OTOH, theaters are free to conduct business however they wish, or they should be. The unattended children will just go somewhere else, do something else, if the theaters are closed to them. Is that really where ya'll want this to go?

When I talk about addiction, I'm talking about the chemical "habits" that establish cognitive circuits. Ever wonder why people can be addicted to gambling, or sex, video games or consumer spending while no "drug" is being used? What we casually call "addiction" is actually a process by which our neurons form behavior circuits. In other words, addiction helps the brain form behavior habits. This is why so much in our society can be "addictive". Our brains supply "reward" chemicals to correlate chemical experiences. Its these chemicals and how they define consciousness that science doesn't understand. Science does know more about consciousness than you average conscious or semi-conscious American. Let's face it, people are just chemical robots anyway...
What you are talking about isn't addiction. The junk science types have lumped it in with addiction because it gets more play there.

Work for a few years on a several pack a day cigarette 'habit' and then try and quit. You'll see what a real chemical addiction is like. For that matter, try eliminating caffeine from your diet for a few days (even more dramatic and doesn't require forming new 'habits') when the lethargy kicks in and the headaches start, remember what it was like to do without that console game for a few days. Pales in comparison, doesn't it? That's because it's not really a chemical addiction.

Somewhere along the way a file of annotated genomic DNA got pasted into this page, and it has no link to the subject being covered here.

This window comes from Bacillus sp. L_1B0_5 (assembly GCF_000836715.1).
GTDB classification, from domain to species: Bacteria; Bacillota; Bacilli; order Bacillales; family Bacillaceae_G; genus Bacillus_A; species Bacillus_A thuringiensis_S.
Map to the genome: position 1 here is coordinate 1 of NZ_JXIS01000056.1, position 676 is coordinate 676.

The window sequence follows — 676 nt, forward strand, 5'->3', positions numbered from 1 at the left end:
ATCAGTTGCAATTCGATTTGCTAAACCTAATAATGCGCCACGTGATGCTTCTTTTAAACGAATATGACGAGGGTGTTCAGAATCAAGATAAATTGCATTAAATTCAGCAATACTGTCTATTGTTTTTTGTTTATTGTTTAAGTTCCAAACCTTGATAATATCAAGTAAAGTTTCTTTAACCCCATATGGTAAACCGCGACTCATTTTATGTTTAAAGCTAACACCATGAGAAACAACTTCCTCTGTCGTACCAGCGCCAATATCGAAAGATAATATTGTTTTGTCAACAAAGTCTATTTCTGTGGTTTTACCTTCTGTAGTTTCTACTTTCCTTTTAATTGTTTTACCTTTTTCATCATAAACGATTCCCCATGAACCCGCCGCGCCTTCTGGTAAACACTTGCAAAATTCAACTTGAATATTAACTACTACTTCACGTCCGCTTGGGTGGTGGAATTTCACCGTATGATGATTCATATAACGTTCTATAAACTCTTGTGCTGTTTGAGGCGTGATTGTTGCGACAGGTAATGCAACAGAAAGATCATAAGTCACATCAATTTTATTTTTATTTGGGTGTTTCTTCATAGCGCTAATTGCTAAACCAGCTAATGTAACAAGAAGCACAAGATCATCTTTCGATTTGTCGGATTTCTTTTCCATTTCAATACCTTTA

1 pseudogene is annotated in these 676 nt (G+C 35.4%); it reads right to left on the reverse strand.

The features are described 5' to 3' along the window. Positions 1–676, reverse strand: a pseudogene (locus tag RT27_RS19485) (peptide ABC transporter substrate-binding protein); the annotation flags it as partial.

And let's correlate this properly. You're argument proposes that people can become habituated to doing violence themselves because they watch it on TV. I've watched Looney Toones all my life and I've never once been even tempted to drop an anvil on someones head. The argument is fallacious. It's only because it's 'for the children' that it continues to play.

I submit that 'for the children' we should open theaters to teenagers who are wandering the streets bored looking for trouble. Play whatever movies that will keep their butts in seats and let them watch all night for free (I can hear theater owners heads exploding as I type this) At least they aren't out experimenting with drugs or joining gangs or whatever else they could be out doing while we are 'protecting them' from the violence on the screen...

None of this is what the original article was about anyway. The children that the theater is excluding are under 6. They are trying to cut down on 'crying baby' issues, not protect the children from becoming habituated to violence.


A precinct chair without a polling place

Actually I have one, but it's over a mile away now. It was across the street. I could walk there with my coffee mug, vote and be back home inside of 10 minutes, generally. The longest I ever had to wait was less than ten minutes.